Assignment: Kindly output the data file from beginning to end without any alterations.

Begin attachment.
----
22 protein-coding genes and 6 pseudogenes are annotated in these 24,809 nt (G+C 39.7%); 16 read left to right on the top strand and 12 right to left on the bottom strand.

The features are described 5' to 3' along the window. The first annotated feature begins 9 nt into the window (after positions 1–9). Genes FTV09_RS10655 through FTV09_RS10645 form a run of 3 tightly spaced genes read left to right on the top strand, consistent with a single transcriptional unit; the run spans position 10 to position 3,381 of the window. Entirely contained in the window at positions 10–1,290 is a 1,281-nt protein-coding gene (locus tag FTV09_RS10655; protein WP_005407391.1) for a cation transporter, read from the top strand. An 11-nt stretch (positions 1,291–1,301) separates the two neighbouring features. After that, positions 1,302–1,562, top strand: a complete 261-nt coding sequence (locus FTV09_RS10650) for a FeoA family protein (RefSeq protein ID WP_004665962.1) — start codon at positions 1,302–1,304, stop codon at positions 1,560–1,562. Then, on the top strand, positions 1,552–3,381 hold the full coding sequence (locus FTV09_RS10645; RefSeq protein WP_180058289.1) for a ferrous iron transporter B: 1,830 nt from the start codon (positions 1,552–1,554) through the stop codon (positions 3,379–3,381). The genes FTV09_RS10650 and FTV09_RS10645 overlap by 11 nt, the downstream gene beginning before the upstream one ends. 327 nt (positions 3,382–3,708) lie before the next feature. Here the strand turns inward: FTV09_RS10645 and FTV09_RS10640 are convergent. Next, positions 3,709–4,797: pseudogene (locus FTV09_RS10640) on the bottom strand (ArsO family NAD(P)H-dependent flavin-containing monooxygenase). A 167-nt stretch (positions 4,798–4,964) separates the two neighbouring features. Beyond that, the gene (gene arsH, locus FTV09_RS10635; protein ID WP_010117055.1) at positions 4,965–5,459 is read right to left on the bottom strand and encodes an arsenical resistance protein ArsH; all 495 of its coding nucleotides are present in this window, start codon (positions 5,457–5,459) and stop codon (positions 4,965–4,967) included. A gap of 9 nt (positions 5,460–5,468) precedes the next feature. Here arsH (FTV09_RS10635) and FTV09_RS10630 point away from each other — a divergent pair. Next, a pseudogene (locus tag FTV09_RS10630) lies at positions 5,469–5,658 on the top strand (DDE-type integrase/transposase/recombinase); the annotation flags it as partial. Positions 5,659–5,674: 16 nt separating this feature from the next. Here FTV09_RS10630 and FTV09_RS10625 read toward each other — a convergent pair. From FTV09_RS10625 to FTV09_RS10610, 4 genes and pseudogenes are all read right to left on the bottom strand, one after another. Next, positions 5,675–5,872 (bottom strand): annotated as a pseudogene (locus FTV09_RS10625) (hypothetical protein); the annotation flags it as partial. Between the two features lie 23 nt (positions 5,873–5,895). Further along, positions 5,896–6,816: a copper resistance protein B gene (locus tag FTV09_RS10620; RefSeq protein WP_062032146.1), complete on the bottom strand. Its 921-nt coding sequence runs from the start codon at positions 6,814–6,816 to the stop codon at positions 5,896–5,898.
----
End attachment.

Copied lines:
22 protein-coding genes and 6 pseudogenes are annotated in these 24,809 nt (G+C 39.7%); 16 read left to right on the top strand and 12 right to left on the bottom strand.

The features are described 5' to 3' along the window. The first annotated feature begins 9 nt into the window (after positions 1–9). Genes FTV09_RS10655 through FTV09_RS10645 form a run of 3 tightly spaced genes read left to right on the top strand, consistent with a single transcriptional unit; the run spans position 10 to position 3,381 of the window. Entirely contained in the window at positions 10–1,290 is a 1,281-nt protein-coding gene (locus tag FTV09_RS10655; protein WP_005407391.1) for a cation transporter, read from the top strand. An 11-nt stretch (positions 1,291–1,301) separates the two neighbouring features. After that, positions 1,302–1,562, top strand: a complete 261-nt coding sequence (locus FTV09_RS10650) for a FeoA family protein (RefSeq protein ID WP_004665962.1) — start codon at positions 1,302–1,304, stop codon at positions 1,560–1,562. Then, on the top strand, positions 1,552–3,381 hold the full coding sequence (locus FTV09_RS10645; RefSeq protein WP_180058289.1) for a ferrous iron transporter B: 1,830 nt from the start codon (positions 1,552–1,554) through the stop codon (positions 3,379–3,381). The genes FTV09_RS10650 and FTV09_RS10645 overlap by 11 nt, the downstream gene beginning before the upstream one ends. 327 nt (positions 3,382–3,708) lie before the next feature. Here the strand turns inward: FTV09_RS10645 and FTV09_RS10640 are convergent. Next, positions 3,709–4,797: pseudogene (locus FTV09_RS10640) on the bottom strand (ArsO family NAD(P)H-dependent flavin-containing monooxygenase). A 167-nt stretch (positions 4,798–4,964) separates the two neighbouring features. Beyond that, the gene (gene arsH, locus FTV09_RS10635; protein ID WP_010117055.1) at positions 4,965–5,459 is read right to left on the bottom strand and encodes an arsenical resistance protein ArsH; all 495 of its coding nucleotides are present in this window, start codon (positions 5,457–5,459) and stop codon (positions 4,965–4,967) included. A gap of 9 nt (positions 5,460–5,468) precedes the next feature. Here arsH (FTV09_RS10635) and FTV09_RS10630 point away from each other — a divergent pair. Next, a pseudogene (locus tag FTV09_RS10630) lies at positions 5,469–5,658 on the top strand (DDE-type integrase/transposase/recombinase); the annotation flags it as partial. Positions 5,659–5,674: 16 nt separating this feature from the next. Here FTV09_RS10630 and FTV09_RS10625 read toward each other — a convergent pair. From FTV09_RS10625 to FTV09_RS10610, 4 genes and pseudogenes are all read right to left on the bottom strand, one after another. Next, positions 5,675–5,872 (bottom strand): annotated as a pseudogene (locus FTV09_RS10625) (hypothetical protein); the annotation flags it as partial. Between the two features lie 23 nt (positions 5,873–5,895). Further along, positions 5,896–6,816: a copper resistance protein B gene (locus tag FTV09_RS10620; RefSeq protein WP_062032146.1), complete on the bottom strand. Its 921-nt coding sequence runs from the start codon at positions 6,814–6,816 to the stop codon at positions 5,896–5,898.